Guyanese art crosses the Essequibo River

Guyana Chronicle
November 28, 2002

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‘Art Crossed the Essequibo’ reportedly screamed the headline carried by El Diario Nacional, one of neighbouring Venezuela’s leading dailies, the day following the opening on September 5 in the Bolivarian Republic, of a 50-piece exhibition showcasing the works of arguably some of Guyana’s foremost artists.

Aptly titled ‘Togetherness in Guyana’, says a release from the local National Art Gallery, Castellani House, the exposition was held at the Anauco Arriba Art Gallery in San Bernadino in the capital, Caracas, and covered a wide range of topics, from representations of Guyanese landscape and nature study; abstract and semi-abstract paintings; to sculptures (both relief and free-standing) the themes of which were either symbolic, political or decorative.

The brainchild of the local Ministry of Foreign Affairs, it comprised the works of a total of 14 artists, among them the renowned Phillip Moore, Desmond Alli, Winslow Craig, Maylene Duncan and Merle Ellis. Also on exhibit was a piece belonging to the Guyana Mission in Caracas and nine others belonging to the collection of Venezuelan diplomat, Mr Leonardo Canizales, who was once stationed in Guyana.

According to the release, not only was the exhibition well received but it also attracted a huge turnout on opening night.

Among those who graced the event with their presence were members of the Venezuelan art community; members of the burgeoning Guyanese community in Caracas; senior officials of the Venezuelan Foreign Ministry; and members of the Venezuelan diplomatic community, including the Barbadian and Jamaican High Commissioners to Venezuela, and the Ambassadors of South Africa, Greece, Holland, Spain, Korea and Honduras.

Perhaps mindful of the longstanding territorial feud between Venezuela and Guyana, and the efforts currently being made by both countries to mend or resolve the dispute and cement closer ties both culturally and politically, Ms Jennifer Tiwari of the Guyana Mission to Caracas, was quoted by journalist, Marian Marval Diaz, as saying in an article titled ‘Guyana Will No Longer Remain Unknown’: “This is one way of strengthening relations; an opportunity for solidifying the friendship between both our countries.”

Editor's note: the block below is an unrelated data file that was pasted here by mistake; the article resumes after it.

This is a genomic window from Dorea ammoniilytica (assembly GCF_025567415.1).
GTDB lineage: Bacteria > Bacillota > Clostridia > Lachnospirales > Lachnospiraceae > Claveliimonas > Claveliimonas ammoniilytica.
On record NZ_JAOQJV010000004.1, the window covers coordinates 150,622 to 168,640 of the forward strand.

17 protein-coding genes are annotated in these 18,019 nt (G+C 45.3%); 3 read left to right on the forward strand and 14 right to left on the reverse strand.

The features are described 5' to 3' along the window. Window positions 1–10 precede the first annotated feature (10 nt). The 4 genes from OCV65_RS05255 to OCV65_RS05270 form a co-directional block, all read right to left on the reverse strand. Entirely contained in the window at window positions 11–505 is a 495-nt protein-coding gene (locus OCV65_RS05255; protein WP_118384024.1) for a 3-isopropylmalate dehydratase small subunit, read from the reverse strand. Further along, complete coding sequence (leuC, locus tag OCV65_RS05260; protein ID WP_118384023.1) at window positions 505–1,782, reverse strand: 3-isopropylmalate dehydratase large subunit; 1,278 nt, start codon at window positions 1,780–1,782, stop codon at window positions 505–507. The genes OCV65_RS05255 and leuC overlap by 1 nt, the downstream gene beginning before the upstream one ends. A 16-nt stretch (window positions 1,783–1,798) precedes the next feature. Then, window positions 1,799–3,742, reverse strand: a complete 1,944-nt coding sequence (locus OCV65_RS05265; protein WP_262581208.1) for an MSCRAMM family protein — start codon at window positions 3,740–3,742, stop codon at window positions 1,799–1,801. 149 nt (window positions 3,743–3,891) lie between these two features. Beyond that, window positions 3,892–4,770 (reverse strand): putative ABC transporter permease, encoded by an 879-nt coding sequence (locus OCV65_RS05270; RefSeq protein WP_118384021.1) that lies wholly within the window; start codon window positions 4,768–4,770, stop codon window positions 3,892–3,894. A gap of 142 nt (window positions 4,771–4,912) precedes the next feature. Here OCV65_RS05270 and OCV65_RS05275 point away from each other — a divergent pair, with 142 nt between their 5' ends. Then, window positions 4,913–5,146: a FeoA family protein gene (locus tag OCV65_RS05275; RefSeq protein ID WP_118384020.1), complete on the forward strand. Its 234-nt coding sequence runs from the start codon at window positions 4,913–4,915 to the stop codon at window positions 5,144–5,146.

She goes on to say: “It is possible that many people do not know Guyana, so this exposition will open our language and culture to the continent.”

According to the release, of the 19 artists initially invited by ‘the Gallery’ to participate in the exhibition, only 14 responded.

Two of the lot, namely Duncan and Ellis, were elected by their peers to attend the opening and possibly help with the mounting of the exhibition, which latter task was spearheaded by curator of the National Art Gallery, Ms Elfrieda Bissember in conjunction with her Venezuelan counterpart, Mariavelia Savino, who is Director of Anauco Arriba.

Bissember’s stay in Caracas, and that of the Gallery’s technician who accompanied her, Leon Howard, were partly sponsored by the Venezuelan National Council on Culture (CONAC)

Duncan and Ellis were sponsored by Castellani House and the Guyana Mission in Caracas. The Mission was also instrumental in helping liaise between the Venezuelan Foreign Ministry and its local counterpart.

The pieces have since been returned to Guyana following the conclusion of the exhibition on October 30.

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